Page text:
Internal Marketing Fundamentals – Gaining Employee Commitment (Part 1 of 3)

In my initial post, I promised to share what’s involved in internal marketing, a concept focused on employee & customer care.  Remember, if your employees don’t feel valued, neither will your customers.

The foundation of internal marketing is based on what I call the ‘3 Rs’ of gaining employee commitment:

  • Respect – give people the tools to do their jobs
  • Recognition – catch them do something right
  • Reinforcement – continually support a customer-focused culture.

This week I’ll start a series on each of the 3 Rs & how they underscore internal marketing.

1st R: R-E-S-P-E-C-T

An organization respects its employees when it gives them the tools & info they need to do their jobs.  This involves communication, training, and empowerment.

Communication – people need to know what their organization stands for & what it’s all about (= mission), what its goals & objectives area, and what’s expected of them in helping to achieve these goals; i.e., how they fit in “the big picture.”

How can people be expected to contribute to an organization if they don’t know where it’s going and what’s expected of them in helping it get there?

Unfortunately, this type of communication is overlooked — it gets mentioned a few times and is assumed to be understood. So managers need to find ways to constantly reinforce employees’ fit in the organization, including explaining how their works contributes to customer satisfaction & the bottom line.  (Substitute “stakeholder satisfaction & mission fulfillment” here for nonprofits.)

Training – respect also means helping employees develop/enhance relevant job skills.  This includes:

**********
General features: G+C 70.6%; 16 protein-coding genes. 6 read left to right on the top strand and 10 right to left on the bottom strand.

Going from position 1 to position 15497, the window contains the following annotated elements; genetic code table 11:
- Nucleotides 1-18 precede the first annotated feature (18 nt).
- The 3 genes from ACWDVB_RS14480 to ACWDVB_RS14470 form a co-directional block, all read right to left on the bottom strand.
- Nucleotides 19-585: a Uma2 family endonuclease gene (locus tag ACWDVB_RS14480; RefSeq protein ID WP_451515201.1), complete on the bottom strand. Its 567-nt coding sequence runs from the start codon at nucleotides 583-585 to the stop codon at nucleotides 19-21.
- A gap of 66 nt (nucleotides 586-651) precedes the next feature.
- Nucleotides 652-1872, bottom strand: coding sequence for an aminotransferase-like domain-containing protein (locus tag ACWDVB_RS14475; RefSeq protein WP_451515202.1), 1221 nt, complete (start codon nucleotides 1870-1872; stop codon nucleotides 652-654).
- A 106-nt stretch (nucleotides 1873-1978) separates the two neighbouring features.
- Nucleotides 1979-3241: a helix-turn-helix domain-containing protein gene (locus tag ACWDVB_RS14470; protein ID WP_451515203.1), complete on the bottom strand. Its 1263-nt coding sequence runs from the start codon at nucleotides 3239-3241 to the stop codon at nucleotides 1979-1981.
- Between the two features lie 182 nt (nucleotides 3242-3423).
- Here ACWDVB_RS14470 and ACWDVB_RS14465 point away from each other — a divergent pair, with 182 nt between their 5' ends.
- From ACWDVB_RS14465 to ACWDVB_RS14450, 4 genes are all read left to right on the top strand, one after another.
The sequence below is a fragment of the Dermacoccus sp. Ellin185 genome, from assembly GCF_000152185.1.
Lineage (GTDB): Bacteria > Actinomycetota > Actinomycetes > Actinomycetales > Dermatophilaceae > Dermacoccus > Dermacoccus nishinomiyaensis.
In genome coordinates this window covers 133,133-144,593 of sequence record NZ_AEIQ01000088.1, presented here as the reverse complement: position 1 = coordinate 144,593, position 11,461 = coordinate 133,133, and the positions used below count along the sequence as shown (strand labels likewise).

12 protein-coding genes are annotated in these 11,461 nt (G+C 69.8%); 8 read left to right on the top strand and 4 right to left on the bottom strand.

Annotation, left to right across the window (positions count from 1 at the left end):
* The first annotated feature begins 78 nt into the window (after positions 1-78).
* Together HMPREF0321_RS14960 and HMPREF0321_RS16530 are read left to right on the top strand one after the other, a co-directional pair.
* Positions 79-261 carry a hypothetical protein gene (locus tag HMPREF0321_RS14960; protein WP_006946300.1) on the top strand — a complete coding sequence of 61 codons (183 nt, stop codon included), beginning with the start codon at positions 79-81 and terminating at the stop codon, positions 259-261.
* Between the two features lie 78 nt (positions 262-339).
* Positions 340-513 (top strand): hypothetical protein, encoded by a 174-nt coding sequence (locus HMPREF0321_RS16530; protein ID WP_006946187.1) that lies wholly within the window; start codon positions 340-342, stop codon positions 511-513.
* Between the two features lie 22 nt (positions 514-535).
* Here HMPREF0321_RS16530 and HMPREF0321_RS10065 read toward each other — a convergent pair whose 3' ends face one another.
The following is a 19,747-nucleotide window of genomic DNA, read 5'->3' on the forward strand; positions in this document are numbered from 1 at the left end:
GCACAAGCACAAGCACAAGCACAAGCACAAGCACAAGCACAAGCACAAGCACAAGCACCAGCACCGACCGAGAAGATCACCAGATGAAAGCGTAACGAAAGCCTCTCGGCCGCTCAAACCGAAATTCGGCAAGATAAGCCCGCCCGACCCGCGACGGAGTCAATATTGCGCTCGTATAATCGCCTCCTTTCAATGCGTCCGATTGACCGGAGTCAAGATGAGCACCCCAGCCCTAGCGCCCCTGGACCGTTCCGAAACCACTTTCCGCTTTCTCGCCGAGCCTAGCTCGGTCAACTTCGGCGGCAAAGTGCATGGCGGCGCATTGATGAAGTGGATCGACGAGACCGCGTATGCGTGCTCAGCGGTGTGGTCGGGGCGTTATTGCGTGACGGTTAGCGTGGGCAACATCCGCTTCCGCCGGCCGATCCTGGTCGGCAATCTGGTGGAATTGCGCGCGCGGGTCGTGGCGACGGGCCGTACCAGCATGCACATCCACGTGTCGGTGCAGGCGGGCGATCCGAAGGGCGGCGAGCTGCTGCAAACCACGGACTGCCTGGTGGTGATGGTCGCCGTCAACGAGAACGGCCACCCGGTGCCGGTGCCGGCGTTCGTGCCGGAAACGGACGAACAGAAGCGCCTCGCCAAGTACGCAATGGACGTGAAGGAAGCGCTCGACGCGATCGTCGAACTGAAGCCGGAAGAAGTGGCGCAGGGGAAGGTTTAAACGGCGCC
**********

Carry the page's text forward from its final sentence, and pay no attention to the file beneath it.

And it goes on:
• training on how to do a specific job;
  • orientation to your organization and industry (it’s surprising how often the latter is ignored);
  • product knowledge training (features & benefits of your firm’s offerings);
  • interpersonal communications skills + customer relations skills training (also assumed);
  • and other ‘soft’ but important training like supervisory & management development.

And finally, respect means Empowerment – giving staff the latitude & authority to take care of customers (as well as other employees) without having to stop to ask permission every step of the way.

An easy way to remember Respect in this context is “explaining, training, and refraining” — explaining where employees fit in the organization & what’s expected of them … training them to do their jobs … then refraining from getting in their way.

It’s a no-brainer: employees who are properly equipped to do their jobs can better serve customers.

Application

How does your organization demonstrate respect for employees?  Feel free to share your comments in response to this post.

And stay tuned for my next post on Recognition.

 

2 Comments

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